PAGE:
It's a rare sight to experience beautiful art on Karachi's walls, but when one does happen to chance by it, it immediately turns heads and gets people talking.
One such piece of art has been created by Muna Siddiqui on Hoshang Road. Muna is the owner of The Craft Company and an artist whose passion for mosaics has had her vested in the art form for years.
"I've always wanted to do public art - I know that a mosaic has a real place in the public domain; it appeals to people," the artist tells Images on how she came to work with I Am Karachi.
Working mostly on private projects, Muna signed up to be a part of I Am Karachi's campaign - creating a mural in a public space - to fulfill her wish of making public art. "I applied to be a part of I Am Karachi when I heard they were making a mural, I sent them a design and that's when it started."
Shining, gleaming and glimmering in the morning light, Muna's mosaic depicts a truck and Pakistan's flag surrounded by nature. This harmonious pairing embodies a message, she explains, and no, it has nothing to do with truck art.
"It's not truck art," she clarifies. "Since it was a public place, I wanted it to be something which would relate to the people here."
She explains, "A truck is a moving piece of art in Karachi. The art on the truck is my interpretation of art, it’s not the regular design that is seen on trucks. The mosaic is about harmony, peace; the birds circling the bus, the dove with the flower... they symoblise the beauty of Pakistan. It shows that the life in Karachi and Lahore goes on - it's about appreciating what we have."
It took over a month of continuous work during which each shard of tile was mapped, cut by hand and placed carefully according to Muna's design; where it goes and how it has to be shaped.
And the hard work paid off. The Parsons grad describes how the overwhelming feedback has been gratifying and unexpected: "The response has been amazing. I didn’t even know it would turn out so great, it was a surprise. People were talking about it and appreciating it. I put it up on Twitter, people loved it, I put it up on Facebook, people loved it."
However, Muna tells us that the people who it really got talking were the rickshaw drivers.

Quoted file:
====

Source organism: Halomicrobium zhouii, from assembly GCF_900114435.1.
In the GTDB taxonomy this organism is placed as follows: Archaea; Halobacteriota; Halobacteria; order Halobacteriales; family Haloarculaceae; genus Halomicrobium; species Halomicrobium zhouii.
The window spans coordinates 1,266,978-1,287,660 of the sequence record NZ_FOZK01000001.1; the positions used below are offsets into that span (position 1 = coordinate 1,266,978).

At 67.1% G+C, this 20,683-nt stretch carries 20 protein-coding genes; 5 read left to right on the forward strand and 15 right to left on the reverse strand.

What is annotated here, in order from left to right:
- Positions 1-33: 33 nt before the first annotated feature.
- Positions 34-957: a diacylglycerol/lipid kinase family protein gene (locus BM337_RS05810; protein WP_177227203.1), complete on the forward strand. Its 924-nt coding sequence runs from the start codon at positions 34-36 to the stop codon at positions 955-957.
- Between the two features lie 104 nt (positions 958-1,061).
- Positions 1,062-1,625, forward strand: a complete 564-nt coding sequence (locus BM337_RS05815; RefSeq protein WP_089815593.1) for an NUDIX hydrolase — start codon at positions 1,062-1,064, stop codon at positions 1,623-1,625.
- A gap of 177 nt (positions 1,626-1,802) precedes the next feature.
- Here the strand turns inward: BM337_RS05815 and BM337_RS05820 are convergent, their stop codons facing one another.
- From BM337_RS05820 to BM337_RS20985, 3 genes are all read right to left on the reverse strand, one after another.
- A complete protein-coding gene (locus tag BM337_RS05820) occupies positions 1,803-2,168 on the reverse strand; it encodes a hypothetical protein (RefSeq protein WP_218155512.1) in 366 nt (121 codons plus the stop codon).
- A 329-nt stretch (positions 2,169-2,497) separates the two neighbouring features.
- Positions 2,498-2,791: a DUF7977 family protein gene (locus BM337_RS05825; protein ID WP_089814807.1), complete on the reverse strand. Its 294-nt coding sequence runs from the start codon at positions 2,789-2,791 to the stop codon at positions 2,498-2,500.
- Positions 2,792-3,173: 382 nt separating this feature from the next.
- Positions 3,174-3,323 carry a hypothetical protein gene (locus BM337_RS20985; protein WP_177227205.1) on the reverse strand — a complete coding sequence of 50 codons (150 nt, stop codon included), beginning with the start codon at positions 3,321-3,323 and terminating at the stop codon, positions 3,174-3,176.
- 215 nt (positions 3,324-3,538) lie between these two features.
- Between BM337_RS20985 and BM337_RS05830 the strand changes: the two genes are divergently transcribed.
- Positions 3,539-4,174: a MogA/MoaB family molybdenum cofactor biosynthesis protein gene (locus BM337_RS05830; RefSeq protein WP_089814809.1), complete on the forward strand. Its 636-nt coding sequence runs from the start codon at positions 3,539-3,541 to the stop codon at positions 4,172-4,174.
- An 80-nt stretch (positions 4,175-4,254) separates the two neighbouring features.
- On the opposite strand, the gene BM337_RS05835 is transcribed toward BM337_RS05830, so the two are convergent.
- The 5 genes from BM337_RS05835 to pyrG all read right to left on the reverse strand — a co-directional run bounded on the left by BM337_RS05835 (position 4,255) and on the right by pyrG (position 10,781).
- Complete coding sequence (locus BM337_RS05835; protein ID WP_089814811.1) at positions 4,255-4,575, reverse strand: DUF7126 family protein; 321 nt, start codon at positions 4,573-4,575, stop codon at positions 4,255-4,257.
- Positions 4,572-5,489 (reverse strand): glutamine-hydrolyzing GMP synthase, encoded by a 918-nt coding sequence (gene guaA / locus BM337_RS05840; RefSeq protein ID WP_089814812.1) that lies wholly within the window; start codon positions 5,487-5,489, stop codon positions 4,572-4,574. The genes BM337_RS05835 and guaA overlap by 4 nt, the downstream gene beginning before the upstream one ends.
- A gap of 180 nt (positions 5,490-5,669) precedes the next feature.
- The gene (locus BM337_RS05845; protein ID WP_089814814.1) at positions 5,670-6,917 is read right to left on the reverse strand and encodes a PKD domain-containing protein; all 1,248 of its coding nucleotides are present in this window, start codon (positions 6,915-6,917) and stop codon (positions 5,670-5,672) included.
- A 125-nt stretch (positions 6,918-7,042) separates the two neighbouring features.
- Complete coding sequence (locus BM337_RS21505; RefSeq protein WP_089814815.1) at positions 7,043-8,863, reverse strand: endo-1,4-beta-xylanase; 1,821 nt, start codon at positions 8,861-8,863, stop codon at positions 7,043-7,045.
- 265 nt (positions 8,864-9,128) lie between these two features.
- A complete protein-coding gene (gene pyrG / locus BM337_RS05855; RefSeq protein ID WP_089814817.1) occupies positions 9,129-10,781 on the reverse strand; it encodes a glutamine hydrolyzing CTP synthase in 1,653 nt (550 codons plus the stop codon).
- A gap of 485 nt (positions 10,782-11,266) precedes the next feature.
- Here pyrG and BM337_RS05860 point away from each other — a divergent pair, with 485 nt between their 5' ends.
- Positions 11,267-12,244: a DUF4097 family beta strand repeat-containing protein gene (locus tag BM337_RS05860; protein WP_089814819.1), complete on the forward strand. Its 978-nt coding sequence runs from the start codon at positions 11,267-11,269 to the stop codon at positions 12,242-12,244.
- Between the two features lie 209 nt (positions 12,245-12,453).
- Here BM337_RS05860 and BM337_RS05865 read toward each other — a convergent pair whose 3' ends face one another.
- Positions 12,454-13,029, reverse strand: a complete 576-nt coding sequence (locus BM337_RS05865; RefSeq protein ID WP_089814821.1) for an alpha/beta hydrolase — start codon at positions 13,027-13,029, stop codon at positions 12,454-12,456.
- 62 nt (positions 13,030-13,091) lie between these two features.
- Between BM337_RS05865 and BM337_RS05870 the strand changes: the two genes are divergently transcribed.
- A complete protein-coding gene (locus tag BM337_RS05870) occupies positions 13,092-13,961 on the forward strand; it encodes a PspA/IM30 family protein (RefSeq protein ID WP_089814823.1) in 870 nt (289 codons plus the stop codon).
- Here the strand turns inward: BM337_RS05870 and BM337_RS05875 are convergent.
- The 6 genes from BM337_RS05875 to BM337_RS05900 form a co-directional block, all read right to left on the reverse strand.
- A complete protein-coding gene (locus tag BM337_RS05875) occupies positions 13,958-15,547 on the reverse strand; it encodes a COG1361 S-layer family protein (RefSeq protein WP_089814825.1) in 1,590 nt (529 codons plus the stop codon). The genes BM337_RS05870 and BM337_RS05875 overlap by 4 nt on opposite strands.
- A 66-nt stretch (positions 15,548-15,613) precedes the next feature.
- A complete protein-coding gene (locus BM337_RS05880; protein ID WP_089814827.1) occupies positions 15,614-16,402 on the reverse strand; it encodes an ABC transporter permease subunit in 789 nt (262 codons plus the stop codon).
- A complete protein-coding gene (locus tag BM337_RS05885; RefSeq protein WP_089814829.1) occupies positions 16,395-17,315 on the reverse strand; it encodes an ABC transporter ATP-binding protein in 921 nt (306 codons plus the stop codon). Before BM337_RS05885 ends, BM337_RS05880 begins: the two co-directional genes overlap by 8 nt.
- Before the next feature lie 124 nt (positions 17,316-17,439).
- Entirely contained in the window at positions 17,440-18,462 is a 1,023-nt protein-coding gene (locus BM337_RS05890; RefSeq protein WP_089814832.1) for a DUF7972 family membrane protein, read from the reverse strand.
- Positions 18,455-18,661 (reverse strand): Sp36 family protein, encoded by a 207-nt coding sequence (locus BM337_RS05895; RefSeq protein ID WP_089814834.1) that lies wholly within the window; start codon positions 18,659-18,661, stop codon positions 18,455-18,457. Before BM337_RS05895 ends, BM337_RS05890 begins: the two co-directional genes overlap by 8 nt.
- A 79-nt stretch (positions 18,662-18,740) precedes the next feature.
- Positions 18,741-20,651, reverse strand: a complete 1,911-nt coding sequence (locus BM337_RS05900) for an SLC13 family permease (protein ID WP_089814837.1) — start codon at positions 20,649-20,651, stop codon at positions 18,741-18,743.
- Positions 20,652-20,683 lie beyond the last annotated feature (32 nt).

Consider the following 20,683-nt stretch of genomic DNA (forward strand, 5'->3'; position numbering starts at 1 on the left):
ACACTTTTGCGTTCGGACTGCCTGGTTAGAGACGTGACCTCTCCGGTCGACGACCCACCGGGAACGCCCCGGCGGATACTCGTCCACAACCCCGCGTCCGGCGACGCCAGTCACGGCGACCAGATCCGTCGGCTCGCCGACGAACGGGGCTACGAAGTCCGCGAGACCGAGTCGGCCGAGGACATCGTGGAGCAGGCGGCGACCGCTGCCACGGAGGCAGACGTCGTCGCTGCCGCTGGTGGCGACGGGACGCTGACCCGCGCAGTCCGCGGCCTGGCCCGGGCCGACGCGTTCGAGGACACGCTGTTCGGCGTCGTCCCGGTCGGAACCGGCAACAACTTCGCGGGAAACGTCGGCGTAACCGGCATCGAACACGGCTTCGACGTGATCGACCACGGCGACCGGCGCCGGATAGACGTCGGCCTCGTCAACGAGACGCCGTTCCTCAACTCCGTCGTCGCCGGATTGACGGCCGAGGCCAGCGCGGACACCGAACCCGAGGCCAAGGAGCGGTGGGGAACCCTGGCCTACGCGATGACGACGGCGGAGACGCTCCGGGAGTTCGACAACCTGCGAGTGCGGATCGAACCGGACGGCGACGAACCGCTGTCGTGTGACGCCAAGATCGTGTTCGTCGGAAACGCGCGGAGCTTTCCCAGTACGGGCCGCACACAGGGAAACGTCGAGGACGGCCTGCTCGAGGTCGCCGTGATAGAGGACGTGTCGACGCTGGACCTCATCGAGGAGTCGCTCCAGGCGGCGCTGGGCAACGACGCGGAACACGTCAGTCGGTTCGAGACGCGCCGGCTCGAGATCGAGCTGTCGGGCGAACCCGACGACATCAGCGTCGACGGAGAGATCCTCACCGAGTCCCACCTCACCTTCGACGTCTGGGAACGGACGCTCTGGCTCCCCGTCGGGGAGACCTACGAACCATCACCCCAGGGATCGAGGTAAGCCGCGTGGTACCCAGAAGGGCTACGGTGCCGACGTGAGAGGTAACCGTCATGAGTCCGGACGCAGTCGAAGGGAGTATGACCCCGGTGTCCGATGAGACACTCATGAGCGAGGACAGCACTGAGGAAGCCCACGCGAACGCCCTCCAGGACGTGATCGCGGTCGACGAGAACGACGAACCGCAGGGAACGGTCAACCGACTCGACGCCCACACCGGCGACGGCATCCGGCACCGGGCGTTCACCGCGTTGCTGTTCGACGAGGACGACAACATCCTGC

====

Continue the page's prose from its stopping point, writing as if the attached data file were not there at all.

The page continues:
"A lot of people who are regular commuters stopped by the mosaic. I was telling someone the other day that rickshaw drivers stop [for rest] after a few hours work and many like stopping at a good place; they'd stop there [at the mosaic] to have chai and a smoke and they'd talk about it," she says.
But this conversation mostly centers around curiosity as the idea of a mosaic is somewhat alien to them. The artists explains, "People haven't seen mosaics here. Once when I was there [at the mural] during nighttime, these children asked me: 'What’s this shiny thing?', they didn’t understand it."
"Mosaics have been here since the Mughal time, for example in Lahore - there are so many Mughal mosaic art pieces - but it’s extinct and it [the mosaic] is an attempt at the revival of an art that has been forgotten in this country," says Muna. "At the same time it’s about how there should be public art, there should be appreciation."
Her problem, a common phenomenon found in Karachi, is with the art on roundabouts. She says, "Every roundabout is sponsored by a company promoting their product and I find it sad. There should be something more dedicated to people’s aesthetics, something they can appreciate, something that has more than a marketing logo attached to it."
This is a problem she hopes to alleviate with more public art. However, at the time being she's focusing on her company, but if another such project comes her way, she's more than willing to be a part of it.